As consumers, we consistently overlook where gemstones come from, how they were mined, and who dug them from deep below the earth’s surface. Mining is the only method to retrieve them, but no matter how it’s carried out, the diamond mining process almost always leaves destruction and devastation in its wake.
Because the demand isn’t going anywhere, there’s never been a better time to invest in ethical diamond solutions that provide safe, sustainable mining methods for workers and surrounding communities.
Unlike other types of mining (like gold cyanidation), diamond mining doesn’t use chemicals. So while there is less environmental harm associated with, there are still serious short- and long-term risks.
Open Pit Mining
Layers of earth and rock are removed, then the ore beneath is blasted to allow for removal. The rough material is loaded onto trucks and transported to an industrial crusher.
Underground (Hard Rock) Mining
Two levels of tunnels are dug deep into the crust of the earth and connected with funnels. When ore is blasted in the first tunnel, it falls and lands in the second. It is then picked up by hand and brought to the surface.
Marine Diamond Mining
Among the newest in mining developments, this diamond mining process attaches crawlers to ships to gather seabed gravel that is later processed. This process only functions in countries with ocean access.
Alluvial (Artisanal) Mining
Alluvial diamonds are often found in widely-spread deposits, making it nearly impossible to mine them industrially. Therefore, small-scale diamond extraction is typically done by hand, often without regulation.
What is the Impact of Diamond Mining on the Environment?
Even though the diamond industry and international legislation have cracked down on the sourcing and purchase of blood diamonds with movements like the Kimberley Process, many loopholes are still open.Legislation have cracked down on the sourcing and purchase of blood diamonds, but many loopholes are still open Click To Tweet
As demand continues to increase, mining moves towards faraway destinations – and its environmental impact is often underestimated. This especially pertains to soil erosion, deforestation, forced migration, and animal species endangerment (all of which are delicately intertwined).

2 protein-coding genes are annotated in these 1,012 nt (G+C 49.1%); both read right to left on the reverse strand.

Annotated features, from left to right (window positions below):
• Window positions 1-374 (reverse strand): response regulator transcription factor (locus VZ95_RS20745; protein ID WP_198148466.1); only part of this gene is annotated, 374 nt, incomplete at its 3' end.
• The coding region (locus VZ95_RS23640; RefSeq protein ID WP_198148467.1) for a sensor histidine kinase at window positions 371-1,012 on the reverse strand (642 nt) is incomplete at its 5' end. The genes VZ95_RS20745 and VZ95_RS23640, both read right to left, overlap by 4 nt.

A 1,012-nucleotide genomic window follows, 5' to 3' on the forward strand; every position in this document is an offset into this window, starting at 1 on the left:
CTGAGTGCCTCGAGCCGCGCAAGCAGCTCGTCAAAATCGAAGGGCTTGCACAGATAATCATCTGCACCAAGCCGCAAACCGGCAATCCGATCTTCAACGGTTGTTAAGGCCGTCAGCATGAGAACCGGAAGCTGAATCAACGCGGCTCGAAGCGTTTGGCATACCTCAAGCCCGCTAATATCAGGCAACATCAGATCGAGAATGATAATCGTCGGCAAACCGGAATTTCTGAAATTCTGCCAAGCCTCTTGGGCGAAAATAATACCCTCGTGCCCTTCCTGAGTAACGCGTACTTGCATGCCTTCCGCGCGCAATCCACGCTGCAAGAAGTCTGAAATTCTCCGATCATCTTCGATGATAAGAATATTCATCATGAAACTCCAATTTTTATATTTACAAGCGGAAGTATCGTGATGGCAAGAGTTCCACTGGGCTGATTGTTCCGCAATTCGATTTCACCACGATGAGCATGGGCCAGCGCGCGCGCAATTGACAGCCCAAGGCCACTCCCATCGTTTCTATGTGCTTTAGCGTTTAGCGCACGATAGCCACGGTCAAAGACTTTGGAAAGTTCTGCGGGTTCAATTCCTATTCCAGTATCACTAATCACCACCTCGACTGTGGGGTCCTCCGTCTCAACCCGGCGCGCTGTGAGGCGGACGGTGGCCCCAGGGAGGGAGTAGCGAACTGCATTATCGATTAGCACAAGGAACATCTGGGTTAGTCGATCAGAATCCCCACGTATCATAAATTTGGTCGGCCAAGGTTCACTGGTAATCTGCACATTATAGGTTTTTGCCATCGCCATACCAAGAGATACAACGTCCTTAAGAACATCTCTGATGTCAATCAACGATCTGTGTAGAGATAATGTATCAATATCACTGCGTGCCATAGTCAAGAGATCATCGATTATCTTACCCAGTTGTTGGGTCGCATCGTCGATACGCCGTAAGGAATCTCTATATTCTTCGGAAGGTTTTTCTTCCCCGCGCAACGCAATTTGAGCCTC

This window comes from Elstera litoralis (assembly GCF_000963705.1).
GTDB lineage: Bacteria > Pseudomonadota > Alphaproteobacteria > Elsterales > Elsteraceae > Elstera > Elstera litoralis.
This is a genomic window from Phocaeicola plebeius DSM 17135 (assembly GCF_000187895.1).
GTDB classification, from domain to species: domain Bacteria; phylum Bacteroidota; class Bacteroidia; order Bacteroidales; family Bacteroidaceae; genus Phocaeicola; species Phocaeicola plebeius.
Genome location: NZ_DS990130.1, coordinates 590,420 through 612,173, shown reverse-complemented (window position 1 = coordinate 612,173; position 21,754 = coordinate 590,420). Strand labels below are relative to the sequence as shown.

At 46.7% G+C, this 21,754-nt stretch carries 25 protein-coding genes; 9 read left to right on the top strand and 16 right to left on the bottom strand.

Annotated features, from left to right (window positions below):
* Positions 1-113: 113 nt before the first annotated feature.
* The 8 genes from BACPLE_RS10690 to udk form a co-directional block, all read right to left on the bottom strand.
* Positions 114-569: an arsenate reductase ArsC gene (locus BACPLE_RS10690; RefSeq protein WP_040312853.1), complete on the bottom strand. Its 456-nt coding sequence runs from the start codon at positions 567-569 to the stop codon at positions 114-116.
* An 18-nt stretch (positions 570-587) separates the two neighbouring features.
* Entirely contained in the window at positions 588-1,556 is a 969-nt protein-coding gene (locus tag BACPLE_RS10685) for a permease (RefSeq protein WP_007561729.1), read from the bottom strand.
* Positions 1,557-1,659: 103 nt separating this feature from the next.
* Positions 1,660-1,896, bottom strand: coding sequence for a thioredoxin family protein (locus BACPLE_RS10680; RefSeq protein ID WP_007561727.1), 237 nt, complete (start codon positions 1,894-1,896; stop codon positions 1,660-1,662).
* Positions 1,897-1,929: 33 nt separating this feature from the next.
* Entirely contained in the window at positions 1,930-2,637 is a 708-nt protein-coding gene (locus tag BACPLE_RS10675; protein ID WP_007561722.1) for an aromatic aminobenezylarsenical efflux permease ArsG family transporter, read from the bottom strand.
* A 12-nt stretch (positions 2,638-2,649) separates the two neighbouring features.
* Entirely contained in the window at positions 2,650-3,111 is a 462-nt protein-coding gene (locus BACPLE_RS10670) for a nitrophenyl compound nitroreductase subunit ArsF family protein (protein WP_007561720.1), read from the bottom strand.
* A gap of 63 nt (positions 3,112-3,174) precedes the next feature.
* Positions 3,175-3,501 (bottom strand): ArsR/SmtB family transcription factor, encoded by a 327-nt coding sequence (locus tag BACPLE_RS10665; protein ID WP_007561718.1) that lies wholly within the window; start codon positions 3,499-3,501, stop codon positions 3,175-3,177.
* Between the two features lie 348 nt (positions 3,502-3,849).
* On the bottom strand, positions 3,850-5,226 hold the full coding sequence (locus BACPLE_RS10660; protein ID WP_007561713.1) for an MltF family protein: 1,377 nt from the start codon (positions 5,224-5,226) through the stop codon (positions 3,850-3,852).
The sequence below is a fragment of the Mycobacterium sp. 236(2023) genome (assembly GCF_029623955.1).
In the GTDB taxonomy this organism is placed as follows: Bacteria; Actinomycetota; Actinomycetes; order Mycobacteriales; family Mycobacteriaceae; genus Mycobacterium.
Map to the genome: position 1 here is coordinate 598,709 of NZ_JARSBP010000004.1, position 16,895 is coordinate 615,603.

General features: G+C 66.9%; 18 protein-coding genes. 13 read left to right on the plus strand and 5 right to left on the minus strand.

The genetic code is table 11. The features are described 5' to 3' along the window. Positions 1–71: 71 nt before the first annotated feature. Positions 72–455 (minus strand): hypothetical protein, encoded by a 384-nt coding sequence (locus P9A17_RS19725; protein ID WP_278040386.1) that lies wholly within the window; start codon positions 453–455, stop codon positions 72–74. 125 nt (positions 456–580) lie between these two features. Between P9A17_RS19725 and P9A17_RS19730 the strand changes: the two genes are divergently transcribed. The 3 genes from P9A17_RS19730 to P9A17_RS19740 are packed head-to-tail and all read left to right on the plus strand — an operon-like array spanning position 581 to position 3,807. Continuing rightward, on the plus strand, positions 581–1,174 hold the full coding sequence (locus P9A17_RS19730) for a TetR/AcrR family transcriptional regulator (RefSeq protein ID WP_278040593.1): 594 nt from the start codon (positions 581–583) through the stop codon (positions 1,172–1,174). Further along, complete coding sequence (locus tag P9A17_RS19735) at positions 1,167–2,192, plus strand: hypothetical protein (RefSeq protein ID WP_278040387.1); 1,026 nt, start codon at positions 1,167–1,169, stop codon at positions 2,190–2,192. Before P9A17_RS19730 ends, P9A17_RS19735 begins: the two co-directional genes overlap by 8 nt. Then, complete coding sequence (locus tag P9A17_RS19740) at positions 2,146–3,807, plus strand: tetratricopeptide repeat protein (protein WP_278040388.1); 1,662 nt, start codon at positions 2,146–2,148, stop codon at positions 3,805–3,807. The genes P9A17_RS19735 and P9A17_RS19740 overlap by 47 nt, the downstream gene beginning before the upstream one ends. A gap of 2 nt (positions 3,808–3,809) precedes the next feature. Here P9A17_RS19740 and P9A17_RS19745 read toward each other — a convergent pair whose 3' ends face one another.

Changing the Course of Waterways
Diamond mining companies might change the course of rivers and/or build dams to reveal riches beneath riverbeds. This move destabilizes entire ecosystems. The animals and people (especially farmers) have relied on these waterways for millennia, and when waters disappear, they must look elsewhere for survival and sustenance.
What’s more, water-scarce countries face polluted rivers and lakes long after mining operations end. In Zimbabwe, for example, there have been reports of livestock deaths and human ailments along the Odzi River. Environmentalists believe that ferrosilicon – a toxic substance – is released via dense medium separation processes.
Open-Pit Mining Increases Health Risks
Open-pit mining is easily the most threatening of mining strategies. Once-fertile farmland is stripped of its topsoil and diamond supplies are exhausted, leaving behind inhospitable pits. Stagnant water is the perfect breeding ground for waterborne viruses, parasites, and mosquitos flourish when the wet season approaches, creating massive health risks for communities.
How Diamond Mining Impacts African Nations
Sub-Saharan countries like Botswana, South Africa, Zimbabwe, and Sierra Leone are some of the top diamond producers in the world. Government corruption and poor regulation enforcement, however, have led to disastrous environmental crises (as well as the financing of wars via ‘blood diamonds’).
With the right legislation and foresight, these issues can be reduced dramatically. Until these implementations are made on a national and international level, however, change is left up to private citizens and organizations.
How Jaume Labro Gives Back
As a country riddled with a corrupt gemstone mining market, previously-mined areas in Sierra Leone were thought to be destroyed forever. Land restoration is an increasingly popular route for improving damaged ecosystems, and something that private citizens have taken upon themselves by planting trees, filling in pits, and recovering topsoil.
Combined with his promise to use only the finest recycled gold – as well as ethical and sustainable diamonds – Jaume Labro supports the restoration of Sierra Leone rainforests. Each jewelry purchase finances the planting of a tree and you’ll receive your tree’s exact GPS coordinates.
Labro has also pledged to donate to the Wara Wara Schools Project. This non-profit organization facilitates educational opportunities for those in impoverished Sierra Leone communities, especially those affected by mining operations.
Ethical Mining Practices and Sustainable Diamonds
Unlike most jewelry makers, Jaume Labro tracks the entire supply chain to ensure that each diamond benefits community members responsible for mining them. When you purchase Mokume Gane jewelry from Jaume Labro, you’ll be wearing something beautiful that’s directly changed lives.